Military Recovers Remains From Missile Attack in Afghanistan

A U.S. military search team has recovered "small pieces of bone and human flesh" from the site of a Feb. 4 Hellfire missile strike in Afghanistan, and the materials are being sent back to determine exactly who was killed in the attack, the Pentagon said Monday.

Based on initial indications from the site, Rear Adm. John Stufflebeem said U.S. officials are "in a comfort zone" that enemy fighters or Al Qaeda members had been killed in the attack.

"These were not innocents," he said, while acknowledging that the identities of the victims still are not known.

A team of 50 U.S. soldiers managed to reach the site over the weekend after being hampered by bad weather and high snow accumulations.

The Pentagon believes the dead included Al Qaeda members, and there has been speculation that Usama bin Laden may have among them.

When asked if U.S. officials would be able to identify bin Laden's remains from DNA, Stufflebeem said: "I can't even verify that we have bin Laden DNA to compare it to, at this point. But I can substantiate that we are trying to gather DNA for identification purposes."

The only way DNA would be useful for identification of bin Laden is if the United States already had a bin Laden DNA sample with which to compare. That could be either a sample from bin Laden himself or from a relative on his mother's side of his family.

Villagers told a Washington Post reporter that the victims of the attack were not Al Qaeda, but three peasants who were gathering scrap metal from the war.

Responding to that report, Victoria Clarke, chief spokeswoman for Defense Secretary Donald H. Rumsfeld, said, "We haven't seen or heard anything that leads us to believe that it was anything other than what we thought the target was."

Stufflebeem said the U.S. soldiers who reached the site of the attack had found evidence disputing claims that those killed were innocents.

He said they recovered ammunition, an empty box for a hand-held radio, English-language documents — including credit card applications and commercial airline schedules — and pieces of human remains.

They also checked in nearby caves and villages and talked with locals before leaving the area Monday, he said.

Stufflebeem stressed that the attack was carried out by an unmanned CIA Predator aircraft with no direct participation by U.S. Central Command.

"This was an agency mission," he said. "This was a case where Central Command was not actively participating or coordinated with this particular strike." Afterward the U.S. military entered the picture by dispatching soldiers to the strike site to investigate, he added.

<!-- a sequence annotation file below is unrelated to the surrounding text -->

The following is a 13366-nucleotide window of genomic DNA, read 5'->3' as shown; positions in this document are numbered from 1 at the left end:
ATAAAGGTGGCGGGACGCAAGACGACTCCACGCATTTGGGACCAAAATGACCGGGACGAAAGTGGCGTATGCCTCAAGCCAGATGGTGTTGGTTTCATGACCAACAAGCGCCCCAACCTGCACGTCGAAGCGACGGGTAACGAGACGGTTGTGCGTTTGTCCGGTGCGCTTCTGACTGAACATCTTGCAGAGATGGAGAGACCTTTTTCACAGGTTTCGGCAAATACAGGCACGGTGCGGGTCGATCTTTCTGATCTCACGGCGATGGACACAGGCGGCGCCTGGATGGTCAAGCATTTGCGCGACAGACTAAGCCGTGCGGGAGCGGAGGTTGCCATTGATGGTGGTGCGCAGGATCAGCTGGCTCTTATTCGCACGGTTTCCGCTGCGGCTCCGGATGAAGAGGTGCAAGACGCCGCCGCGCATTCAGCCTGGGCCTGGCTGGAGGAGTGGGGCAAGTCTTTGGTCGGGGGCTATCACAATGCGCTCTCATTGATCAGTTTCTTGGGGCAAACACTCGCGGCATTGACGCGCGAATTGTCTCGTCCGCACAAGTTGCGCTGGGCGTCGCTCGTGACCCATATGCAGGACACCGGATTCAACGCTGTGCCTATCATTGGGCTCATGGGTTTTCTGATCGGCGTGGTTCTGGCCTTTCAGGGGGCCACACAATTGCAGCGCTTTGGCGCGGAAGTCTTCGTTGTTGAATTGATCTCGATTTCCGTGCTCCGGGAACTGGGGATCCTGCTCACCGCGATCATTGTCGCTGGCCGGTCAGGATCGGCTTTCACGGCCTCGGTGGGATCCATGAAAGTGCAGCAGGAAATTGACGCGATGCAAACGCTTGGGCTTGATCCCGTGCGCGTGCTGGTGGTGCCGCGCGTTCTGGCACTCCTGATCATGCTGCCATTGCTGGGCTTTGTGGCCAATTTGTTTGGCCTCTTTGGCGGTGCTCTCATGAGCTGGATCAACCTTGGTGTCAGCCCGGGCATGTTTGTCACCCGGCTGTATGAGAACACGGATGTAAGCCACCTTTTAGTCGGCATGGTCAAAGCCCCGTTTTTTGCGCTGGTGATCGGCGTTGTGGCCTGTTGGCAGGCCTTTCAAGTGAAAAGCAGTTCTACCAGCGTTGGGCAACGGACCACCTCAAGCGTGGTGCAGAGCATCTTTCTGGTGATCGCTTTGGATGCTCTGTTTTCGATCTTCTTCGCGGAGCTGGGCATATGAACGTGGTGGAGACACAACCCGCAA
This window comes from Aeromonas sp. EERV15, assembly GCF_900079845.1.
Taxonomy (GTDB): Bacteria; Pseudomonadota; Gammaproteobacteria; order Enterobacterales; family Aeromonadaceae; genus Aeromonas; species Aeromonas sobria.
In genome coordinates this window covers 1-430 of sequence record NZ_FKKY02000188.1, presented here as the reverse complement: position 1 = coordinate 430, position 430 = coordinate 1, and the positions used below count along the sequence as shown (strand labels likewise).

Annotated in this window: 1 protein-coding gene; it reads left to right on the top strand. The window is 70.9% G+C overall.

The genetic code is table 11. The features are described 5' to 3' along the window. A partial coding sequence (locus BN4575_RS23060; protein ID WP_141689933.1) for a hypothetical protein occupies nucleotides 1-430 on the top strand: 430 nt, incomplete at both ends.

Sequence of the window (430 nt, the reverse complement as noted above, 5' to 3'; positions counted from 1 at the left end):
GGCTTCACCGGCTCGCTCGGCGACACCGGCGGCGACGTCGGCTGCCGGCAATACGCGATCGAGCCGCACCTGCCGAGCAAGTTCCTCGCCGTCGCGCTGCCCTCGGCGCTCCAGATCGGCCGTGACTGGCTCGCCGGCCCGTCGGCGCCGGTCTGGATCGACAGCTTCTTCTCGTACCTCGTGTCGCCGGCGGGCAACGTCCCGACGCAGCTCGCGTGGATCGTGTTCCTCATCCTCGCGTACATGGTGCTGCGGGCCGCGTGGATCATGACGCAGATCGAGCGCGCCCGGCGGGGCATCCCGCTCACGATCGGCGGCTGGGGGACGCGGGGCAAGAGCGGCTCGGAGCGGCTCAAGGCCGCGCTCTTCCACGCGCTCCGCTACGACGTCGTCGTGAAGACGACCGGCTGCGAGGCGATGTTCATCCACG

That differs from the description offered by Gen. Richard Myers, chairman of the Joint Chiefs of Staff, when he was asked about the Hellfire strike during a Pentagon news conference last Friday.

"There were lots of discussions among Central Command and other folks on the target, and it was concluded that it was a valid target and it was struck," Myers said. He never mentioned the CIA by name.

In a telephone interview Monday, Central Command's chief spokesman, Rear Adm. Craig Quigley, said CIA and Central Command officers had "compared notes" before the decision was made by the CIA to launch the attack.

"We interposed no objection," Quigley said. "We think this was a good call."

Whereas other senior Defense Department officials had been unwilling to publicly discuss the CIA's role in offensive military operations in Afghanistan, Stufflebeem offered new insights into its actions. He said the Pentagon and CIA work closely together on "just about everything" happening in Afghanistan.

However, there are times when the CIA has its own objectives and pursues them without asking for support from the Pentagon — and in some cases, apparently without informing Central Command.

"Because of the time sensitivity to it, we may not even be totally aware of all those actions that are going on," Stufflebeem said.

Quigley said that even in cases where Central Command is consulted in advance by the CIA, it cannot veto an agency decision to attack.

The U.S. military personnel who went to the strike site brought back for study the bits of human remains found there, he said. He said DNA from remains recovered at this and other attack sites is being catalogued for identification purposes.

American officials said last week they believed the targets were Al Qaeda members, in part because of their Arab-style dress.

On another matter, Clarke said that Rumsfeld has asked for an investigation into allegations that Afghans mistakenly taken prisoner by U.S. military forces in a raid last month were later beaten and mistreated.

Clarke said the military "has nothing to indicate that anything like that happened," but is looking into it nonetheless in the wake of newspaper reports.

The Associated Press contributed to this report.